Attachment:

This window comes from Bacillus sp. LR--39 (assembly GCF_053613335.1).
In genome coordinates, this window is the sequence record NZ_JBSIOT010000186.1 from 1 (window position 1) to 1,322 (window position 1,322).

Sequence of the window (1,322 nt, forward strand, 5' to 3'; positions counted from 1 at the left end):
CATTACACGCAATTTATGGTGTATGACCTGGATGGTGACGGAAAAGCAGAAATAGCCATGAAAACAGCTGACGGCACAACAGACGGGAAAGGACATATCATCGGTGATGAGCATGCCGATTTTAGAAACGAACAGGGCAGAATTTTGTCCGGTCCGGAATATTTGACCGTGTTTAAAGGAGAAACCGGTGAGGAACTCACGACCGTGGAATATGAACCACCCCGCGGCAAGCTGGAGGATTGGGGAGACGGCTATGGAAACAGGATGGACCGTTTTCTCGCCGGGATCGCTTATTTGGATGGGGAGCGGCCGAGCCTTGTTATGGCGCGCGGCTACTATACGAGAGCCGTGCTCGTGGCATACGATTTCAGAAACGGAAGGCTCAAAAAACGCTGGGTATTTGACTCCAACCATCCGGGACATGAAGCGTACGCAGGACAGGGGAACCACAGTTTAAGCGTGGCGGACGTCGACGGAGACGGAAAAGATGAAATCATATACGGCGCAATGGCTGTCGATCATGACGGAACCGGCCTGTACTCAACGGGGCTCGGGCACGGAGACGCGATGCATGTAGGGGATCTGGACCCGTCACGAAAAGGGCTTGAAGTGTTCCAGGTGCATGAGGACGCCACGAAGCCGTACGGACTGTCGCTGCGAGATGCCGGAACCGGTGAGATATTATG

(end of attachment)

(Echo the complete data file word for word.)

This window comes from Bacillus sp. LR--39 (assembly GCF_053613335.1).
In genome coordinates, this window is the sequence record NZ_JBSIOT010000186.1 from 1 (window position 1) to 1,322 (window position 1,322).

Sequence of the window (1,322 nt, forward strand, 5' to 3'; positions counted from 1 at the left end):
CATTACACGCAATTTATGGTGTATGACCTGGATGGTGACGGAAAAGCAGAAATAGCCATGAAAACAGCTGACGGCACAACAGACGGGAAAGGACATATCATCGGTGATGAGCATGCCGATTTTAGAAACGAACAGGGCAGAATTTTGTCCGGTCCGGAATATTTGACCGTGTTTAAAGGAGAAACCGGTGAGGAACTCACGACCGTGGAATATGAACCACCCCGCGGCAAGCTGGAGGATTGGGGAGACGGCTATGGAAACAGGATGGACCGTTTTCTCGCCGGGATCGCTTATTTGGATGGGGAGCGGCCGAGCCTTGTTATGGCGCGCGGCTACTATACGAGAGCCGTGCTCGTGGCATACGATTTCAGAAACGGAAGGCTCAAAAAACGCTGGGTATTTGACTCCAACCATCCGGGACATGAAGCGTACGCAGGACAGGGGAACCACAGTTTAAGCGTGGCGGACGTCGACGGAGACGGAAAAGATGAAATCATATACGGCGCAATGGCTGTCGATCATGACGGAACCGGCCTGTACTCAACGGGGCTCGGGCACGGAGACGCGATGCATGTAGGGGATCTGGACCCGTCACGAAAAGGGCTTGAAGTGTTCCAGGTGCATGAGGACGCCACGAAGCCGTACGGACTGTCGCTGCGAGATGCCGGAACCGGTGAGATATTATG